In the morning we watched a team of swallows build a nest under the thatched roof of our cabin.
A swallow with mud in its mouth would land on the railing.
When the nest was free, the waiting bird would fly into the nest, turn around, stick its head out, deposit the mud onto the edge of the nest, and fly out to make room for the next swallow.
On the boat ride we saw these hadeda ibises.
Our guide explained how elephants eat tree bark, using their tusks to scrape bark off trees. Elephant tusks are powerful and sharp.
After landing at Moremi, we did a game drive to camp. These two elephants wrapped their trunks around each other.
In this swampy area, a yellow-billed stork is hunting for frogs and other small animals.
The stork spreads its wing to cast a shadow and make it easier to spot animals in the water.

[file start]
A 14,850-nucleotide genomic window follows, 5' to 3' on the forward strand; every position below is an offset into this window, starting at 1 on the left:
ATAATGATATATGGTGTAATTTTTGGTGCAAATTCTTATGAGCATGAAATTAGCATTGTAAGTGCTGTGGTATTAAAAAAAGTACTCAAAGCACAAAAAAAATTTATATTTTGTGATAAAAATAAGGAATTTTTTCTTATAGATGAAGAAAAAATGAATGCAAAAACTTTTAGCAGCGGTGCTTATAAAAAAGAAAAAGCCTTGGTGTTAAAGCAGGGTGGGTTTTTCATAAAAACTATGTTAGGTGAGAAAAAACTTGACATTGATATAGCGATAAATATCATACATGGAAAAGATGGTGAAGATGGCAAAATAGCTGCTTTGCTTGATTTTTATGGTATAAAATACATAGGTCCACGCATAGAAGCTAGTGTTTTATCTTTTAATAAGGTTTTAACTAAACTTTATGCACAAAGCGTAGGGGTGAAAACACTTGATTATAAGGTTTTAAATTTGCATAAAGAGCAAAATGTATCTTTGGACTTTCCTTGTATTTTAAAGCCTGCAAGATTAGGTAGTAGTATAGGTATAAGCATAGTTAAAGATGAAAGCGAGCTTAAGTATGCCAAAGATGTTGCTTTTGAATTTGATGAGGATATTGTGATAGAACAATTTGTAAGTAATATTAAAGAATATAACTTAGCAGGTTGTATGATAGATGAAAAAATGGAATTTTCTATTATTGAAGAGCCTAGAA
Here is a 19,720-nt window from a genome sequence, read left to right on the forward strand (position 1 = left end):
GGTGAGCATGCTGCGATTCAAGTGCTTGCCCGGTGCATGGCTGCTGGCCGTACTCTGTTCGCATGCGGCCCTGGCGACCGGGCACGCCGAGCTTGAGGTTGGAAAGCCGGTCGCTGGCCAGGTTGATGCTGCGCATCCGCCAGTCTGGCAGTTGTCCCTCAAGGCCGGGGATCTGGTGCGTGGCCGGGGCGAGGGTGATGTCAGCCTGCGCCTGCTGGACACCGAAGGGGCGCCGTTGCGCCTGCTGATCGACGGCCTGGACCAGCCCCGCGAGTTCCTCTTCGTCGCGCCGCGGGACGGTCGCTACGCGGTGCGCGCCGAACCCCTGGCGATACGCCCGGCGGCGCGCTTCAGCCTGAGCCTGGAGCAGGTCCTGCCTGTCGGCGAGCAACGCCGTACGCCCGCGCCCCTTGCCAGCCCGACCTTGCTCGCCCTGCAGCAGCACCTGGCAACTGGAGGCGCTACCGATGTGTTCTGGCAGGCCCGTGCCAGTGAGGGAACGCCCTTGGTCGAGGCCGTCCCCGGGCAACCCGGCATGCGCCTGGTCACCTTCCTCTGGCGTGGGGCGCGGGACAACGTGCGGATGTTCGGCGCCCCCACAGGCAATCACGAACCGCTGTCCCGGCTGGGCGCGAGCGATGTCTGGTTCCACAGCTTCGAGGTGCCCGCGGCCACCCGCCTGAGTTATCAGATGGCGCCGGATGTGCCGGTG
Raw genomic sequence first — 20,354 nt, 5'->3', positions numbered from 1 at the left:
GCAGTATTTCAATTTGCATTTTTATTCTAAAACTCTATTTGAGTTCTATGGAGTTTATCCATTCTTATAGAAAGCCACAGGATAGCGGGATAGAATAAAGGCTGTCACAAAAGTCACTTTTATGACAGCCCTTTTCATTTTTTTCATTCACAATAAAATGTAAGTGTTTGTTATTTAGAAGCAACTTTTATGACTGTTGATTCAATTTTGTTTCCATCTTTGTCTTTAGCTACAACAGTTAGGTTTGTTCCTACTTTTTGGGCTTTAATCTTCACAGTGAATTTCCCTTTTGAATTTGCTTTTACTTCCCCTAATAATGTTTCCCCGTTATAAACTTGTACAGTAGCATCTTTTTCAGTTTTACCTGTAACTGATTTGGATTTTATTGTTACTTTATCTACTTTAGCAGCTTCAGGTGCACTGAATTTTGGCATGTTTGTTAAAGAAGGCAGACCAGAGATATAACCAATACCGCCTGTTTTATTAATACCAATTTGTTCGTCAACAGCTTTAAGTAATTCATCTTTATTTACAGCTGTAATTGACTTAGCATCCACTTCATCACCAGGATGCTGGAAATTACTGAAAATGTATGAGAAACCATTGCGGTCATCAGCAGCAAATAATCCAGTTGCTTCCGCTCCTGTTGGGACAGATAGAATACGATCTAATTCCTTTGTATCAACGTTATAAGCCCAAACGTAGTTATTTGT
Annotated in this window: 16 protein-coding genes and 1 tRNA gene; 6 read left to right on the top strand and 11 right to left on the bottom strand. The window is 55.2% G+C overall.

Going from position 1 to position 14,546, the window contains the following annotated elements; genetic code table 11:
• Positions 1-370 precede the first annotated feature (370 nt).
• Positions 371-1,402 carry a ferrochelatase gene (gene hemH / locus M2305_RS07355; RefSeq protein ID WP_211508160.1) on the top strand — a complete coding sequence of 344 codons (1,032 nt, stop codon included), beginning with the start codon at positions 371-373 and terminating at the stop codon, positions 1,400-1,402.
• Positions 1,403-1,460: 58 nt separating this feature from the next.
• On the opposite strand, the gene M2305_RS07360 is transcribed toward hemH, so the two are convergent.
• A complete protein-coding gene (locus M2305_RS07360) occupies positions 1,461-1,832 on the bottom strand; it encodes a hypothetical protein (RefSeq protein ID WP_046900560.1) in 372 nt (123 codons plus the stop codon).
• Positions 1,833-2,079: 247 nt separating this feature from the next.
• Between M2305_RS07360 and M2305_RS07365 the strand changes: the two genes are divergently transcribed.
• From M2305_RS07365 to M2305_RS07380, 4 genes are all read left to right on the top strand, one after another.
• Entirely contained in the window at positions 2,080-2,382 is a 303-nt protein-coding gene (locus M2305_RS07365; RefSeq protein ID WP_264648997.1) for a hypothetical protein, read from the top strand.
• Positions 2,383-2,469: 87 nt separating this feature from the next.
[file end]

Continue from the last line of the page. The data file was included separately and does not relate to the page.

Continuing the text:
We stopped for a herd of impalas, a kind of antelope, on the road. Two hundred meters later we arrived in camp.
In the camp our tents fronted on a lake, and in the distance ears were sticking out of the water. Our camp was next to a lake with hippos! The photo below was taken from near our tent — we had to stay within the camp. A hippo is exhaling, sending a puff of water vapor into the air like a whale. I’ve since read that explosive exhaling is a threat display, but we didn’t know this at the time. So we enjoyed the lake and hippos.
We did look around camp for grass. At night hippos graze on grass lawns at our lodge in the Okavango Delta. We were told to stay in our cabins until after sunrise. We heard hippos grunting from the grass area behind our cabin, and people saw hippo footprints on the sandy path by our cabin. On that day’s boat ride, we stopped at a remote island with a grassy interior that was mown down. Our guide confirmed that hippos keep the grass short.